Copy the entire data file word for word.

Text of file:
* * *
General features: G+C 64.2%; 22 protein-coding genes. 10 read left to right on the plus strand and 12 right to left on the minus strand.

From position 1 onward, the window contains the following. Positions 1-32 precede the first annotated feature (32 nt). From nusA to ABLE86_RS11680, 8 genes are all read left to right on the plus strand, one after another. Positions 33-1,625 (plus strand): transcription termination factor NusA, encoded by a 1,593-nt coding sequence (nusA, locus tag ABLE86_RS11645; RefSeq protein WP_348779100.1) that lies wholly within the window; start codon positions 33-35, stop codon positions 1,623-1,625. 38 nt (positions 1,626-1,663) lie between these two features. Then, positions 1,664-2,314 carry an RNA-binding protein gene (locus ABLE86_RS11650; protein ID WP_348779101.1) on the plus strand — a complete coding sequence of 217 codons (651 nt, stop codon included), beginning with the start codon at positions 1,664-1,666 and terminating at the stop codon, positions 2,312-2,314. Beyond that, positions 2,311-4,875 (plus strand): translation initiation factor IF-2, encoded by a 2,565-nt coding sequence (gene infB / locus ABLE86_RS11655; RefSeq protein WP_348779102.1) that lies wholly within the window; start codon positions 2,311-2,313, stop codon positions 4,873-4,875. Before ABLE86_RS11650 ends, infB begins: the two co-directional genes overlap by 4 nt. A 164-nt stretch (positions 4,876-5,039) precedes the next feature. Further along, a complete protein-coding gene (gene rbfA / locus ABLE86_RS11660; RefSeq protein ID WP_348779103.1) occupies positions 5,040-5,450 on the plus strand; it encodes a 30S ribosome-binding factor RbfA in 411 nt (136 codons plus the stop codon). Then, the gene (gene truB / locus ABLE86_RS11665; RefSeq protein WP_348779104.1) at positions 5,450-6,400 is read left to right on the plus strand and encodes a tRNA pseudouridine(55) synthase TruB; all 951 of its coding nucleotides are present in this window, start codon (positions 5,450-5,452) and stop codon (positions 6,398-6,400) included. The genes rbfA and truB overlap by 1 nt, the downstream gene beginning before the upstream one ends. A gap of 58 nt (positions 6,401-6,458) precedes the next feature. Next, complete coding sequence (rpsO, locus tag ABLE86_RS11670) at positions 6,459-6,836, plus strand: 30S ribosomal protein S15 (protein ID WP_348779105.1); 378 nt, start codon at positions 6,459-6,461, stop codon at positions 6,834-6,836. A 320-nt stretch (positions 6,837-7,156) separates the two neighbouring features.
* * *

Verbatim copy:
General features: G+C 64.2%; 22 protein-coding genes. 10 read left to right on the plus strand and 12 right to left on the minus strand.

From position 1 onward, the window contains the following. Positions 1-32 precede the first annotated feature (32 nt). From nusA to ABLE86_RS11680, 8 genes are all read left to right on the plus strand, one after another. Positions 33-1,625 (plus strand): transcription termination factor NusA, encoded by a 1,593-nt coding sequence (nusA, locus tag ABLE86_RS11645; RefSeq protein WP_348779100.1) that lies wholly within the window; start codon positions 33-35, stop codon positions 1,623-1,625. 38 nt (positions 1,626-1,663) lie between these two features. Then, positions 1,664-2,314 carry an RNA-binding protein gene (locus ABLE86_RS11650; protein ID WP_348779101.1) on the plus strand — a complete coding sequence of 217 codons (651 nt, stop codon included), beginning with the start codon at positions 1,664-1,666 and terminating at the stop codon, positions 2,312-2,314. Beyond that, positions 2,311-4,875 (plus strand): translation initiation factor IF-2, encoded by a 2,565-nt coding sequence (gene infB / locus ABLE86_RS11655; RefSeq protein WP_348779102.1) that lies wholly within the window; start codon positions 2,311-2,313, stop codon positions 4,873-4,875. Before ABLE86_RS11650 ends, infB begins: the two co-directional genes overlap by 4 nt. A 164-nt stretch (positions 4,876-5,039) precedes the next feature. Further along, a complete protein-coding gene (gene rbfA / locus ABLE86_RS11660; RefSeq protein ID WP_348779103.1) occupies positions 5,040-5,450 on the plus strand; it encodes a 30S ribosome-binding factor RbfA in 411 nt (136 codons plus the stop codon). Then, the gene (gene truB / locus ABLE86_RS11665; RefSeq protein WP_348779104.1) at positions 5,450-6,400 is read left to right on the plus strand and encodes a tRNA pseudouridine(55) synthase TruB; all 951 of its coding nucleotides are present in this window, start codon (positions 5,450-5,452) and stop codon (positions 6,398-6,400) included. The genes rbfA and truB overlap by 1 nt, the downstream gene beginning before the upstream one ends. A gap of 58 nt (positions 6,401-6,458) precedes the next feature. Next, complete coding sequence (rpsO, locus tag ABLE86_RS11670) at positions 6,459-6,836, plus strand: 30S ribosomal protein S15 (protein ID WP_348779105.1); 378 nt, start codon at positions 6,459-6,461, stop codon at positions 6,834-6,836. A 320-nt stretch (positions 6,837-7,156) separates the two neighbouring features.